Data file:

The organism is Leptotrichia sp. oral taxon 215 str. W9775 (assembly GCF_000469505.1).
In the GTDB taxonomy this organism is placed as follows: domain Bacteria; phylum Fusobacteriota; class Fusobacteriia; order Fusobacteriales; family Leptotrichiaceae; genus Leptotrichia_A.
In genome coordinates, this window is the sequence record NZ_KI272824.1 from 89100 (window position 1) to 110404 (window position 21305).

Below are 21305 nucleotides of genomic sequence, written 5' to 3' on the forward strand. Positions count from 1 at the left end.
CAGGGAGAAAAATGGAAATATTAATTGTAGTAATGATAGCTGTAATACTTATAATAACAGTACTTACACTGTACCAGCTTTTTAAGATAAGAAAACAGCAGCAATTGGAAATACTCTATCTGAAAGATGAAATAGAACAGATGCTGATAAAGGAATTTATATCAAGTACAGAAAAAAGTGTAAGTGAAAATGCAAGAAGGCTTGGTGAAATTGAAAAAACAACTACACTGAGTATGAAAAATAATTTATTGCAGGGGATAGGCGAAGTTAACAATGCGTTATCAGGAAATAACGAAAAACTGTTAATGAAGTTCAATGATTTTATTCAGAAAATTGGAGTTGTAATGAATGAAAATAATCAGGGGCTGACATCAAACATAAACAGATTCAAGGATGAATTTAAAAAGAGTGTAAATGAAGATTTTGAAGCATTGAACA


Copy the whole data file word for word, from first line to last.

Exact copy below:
The organism is Leptotrichia sp. oral taxon 215 str. W9775 (assembly GCF_000469505.1).
In the GTDB taxonomy this organism is placed as follows: domain Bacteria; phylum Fusobacteriota; class Fusobacteriia; order Fusobacteriales; family Leptotrichiaceae; genus Leptotrichia_A.
In genome coordinates, this window is the sequence record NZ_KI272824.1 from 89100 (window position 1) to 110404 (window position 21305).

Below are 21305 nucleotides of genomic sequence, written 5' to 3' on the forward strand. Positions count from 1 at the left end.
CAGGGAGAAAAATGGAAATATTAATTGTAGTAATGATAGCTGTAATACTTATAATAACAGTACTTACACTGTACCAGCTTTTTAAGATAAGAAAACAGCAGCAATTGGAAATACTCTATCTGAAAGATGAAATAGAACAGATGCTGATAAAGGAATTTATATCAAGTACAGAAAAAAGTGTAAGTGAAAATGCAAGAAGGCTTGGTGAAATTGAAAAAACAACTACACTGAGTATGAAAAATAATTTATTGCAGGGGATAGGCGAAGTTAACAATGCGTTATCAGGAAATAACGAAAAACTGTTAATGAAGTTCAATGATTTTATTCAGAAAATTGGAGTTGTAATGAATGAAAATAATCAGGGGCTGACATCAAACATAAACAGATTCAAGGATGAATTTAAAAAGAGTGTAAATGAAGATTTTGAAGCATTGAACA